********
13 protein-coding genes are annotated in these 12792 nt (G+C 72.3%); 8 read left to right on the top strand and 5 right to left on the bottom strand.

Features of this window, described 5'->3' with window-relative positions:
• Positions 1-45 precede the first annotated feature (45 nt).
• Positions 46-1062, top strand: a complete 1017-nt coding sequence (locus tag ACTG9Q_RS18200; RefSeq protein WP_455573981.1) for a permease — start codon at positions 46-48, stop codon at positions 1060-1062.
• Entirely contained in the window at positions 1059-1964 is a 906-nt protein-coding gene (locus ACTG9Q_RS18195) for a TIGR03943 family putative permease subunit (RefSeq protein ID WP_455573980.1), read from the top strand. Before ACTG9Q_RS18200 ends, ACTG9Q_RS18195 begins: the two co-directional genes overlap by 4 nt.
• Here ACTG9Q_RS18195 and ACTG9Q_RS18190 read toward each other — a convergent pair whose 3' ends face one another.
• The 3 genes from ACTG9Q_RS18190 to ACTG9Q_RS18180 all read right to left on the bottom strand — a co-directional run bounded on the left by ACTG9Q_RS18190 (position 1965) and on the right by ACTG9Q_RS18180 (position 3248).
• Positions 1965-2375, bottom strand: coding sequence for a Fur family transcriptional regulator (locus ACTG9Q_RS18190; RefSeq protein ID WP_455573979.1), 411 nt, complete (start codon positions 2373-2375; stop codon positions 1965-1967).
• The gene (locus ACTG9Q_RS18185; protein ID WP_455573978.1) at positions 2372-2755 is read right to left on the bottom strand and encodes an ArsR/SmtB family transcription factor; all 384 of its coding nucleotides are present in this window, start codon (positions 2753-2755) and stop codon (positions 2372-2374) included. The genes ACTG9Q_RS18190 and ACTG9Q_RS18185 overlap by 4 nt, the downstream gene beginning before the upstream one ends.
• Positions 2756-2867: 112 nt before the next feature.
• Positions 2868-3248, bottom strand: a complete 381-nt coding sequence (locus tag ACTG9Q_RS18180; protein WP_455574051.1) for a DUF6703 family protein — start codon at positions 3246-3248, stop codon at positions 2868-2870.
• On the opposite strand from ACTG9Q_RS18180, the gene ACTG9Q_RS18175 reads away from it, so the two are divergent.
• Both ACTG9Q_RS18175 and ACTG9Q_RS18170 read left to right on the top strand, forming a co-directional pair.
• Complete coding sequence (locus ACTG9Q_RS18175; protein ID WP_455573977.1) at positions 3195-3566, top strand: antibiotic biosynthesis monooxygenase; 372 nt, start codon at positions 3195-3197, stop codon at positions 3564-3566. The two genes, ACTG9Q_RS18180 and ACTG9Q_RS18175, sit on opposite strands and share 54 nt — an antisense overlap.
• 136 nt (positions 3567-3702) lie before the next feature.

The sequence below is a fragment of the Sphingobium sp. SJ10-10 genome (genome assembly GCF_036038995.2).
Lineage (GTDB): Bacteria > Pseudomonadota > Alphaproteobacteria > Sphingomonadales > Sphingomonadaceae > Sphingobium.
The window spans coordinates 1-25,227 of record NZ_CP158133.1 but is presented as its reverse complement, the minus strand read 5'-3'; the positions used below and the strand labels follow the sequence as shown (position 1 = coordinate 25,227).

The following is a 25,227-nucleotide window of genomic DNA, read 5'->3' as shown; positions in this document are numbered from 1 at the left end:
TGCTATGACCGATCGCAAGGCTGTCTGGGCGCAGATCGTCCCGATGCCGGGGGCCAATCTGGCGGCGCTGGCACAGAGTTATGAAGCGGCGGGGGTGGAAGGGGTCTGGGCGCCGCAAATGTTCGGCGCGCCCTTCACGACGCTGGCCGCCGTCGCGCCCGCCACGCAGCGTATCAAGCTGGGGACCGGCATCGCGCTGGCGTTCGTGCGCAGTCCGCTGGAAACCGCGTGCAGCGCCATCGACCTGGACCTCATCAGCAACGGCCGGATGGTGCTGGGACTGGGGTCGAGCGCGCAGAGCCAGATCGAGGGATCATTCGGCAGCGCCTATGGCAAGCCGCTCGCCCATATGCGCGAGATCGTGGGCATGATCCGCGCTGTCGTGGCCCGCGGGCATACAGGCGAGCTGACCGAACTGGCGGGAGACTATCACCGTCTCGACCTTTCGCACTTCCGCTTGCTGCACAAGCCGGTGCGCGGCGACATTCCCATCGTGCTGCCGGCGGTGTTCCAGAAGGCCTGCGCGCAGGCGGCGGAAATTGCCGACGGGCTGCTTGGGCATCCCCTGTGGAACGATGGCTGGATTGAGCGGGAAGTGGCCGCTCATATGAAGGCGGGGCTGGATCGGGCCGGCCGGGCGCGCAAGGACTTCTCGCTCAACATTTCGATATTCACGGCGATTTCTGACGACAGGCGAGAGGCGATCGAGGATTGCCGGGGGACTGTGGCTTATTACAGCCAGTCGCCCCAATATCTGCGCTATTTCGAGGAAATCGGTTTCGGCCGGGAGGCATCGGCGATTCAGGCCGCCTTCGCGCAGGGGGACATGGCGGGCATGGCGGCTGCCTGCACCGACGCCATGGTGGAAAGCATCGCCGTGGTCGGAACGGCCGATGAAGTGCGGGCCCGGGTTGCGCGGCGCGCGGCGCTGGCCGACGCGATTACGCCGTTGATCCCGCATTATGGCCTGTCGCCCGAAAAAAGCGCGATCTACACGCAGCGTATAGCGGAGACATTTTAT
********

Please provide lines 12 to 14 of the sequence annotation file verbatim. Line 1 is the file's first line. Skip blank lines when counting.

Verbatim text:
• On the opposite strand from ACTG9Q_RS18180, the gene ACTG9Q_RS18175 reads away from it, so the two are divergent.
• Both ACTG9Q_RS18175 and ACTG9Q_RS18170 read left to right on the top strand, forming a co-directional pair.
• Complete coding sequence (locus ACTG9Q_RS18175; protein ID WP_455573977.1) at positions 3195-3566, top strand: antibiotic biosynthesis monooxygenase; 372 nt, start codon at positions 3195-3197, stop codon at positions 3564-3566. The two genes, ACTG9Q_RS18180 and ACTG9Q_RS18175, sit on opposite strands and share 54 nt — an antisense overlap.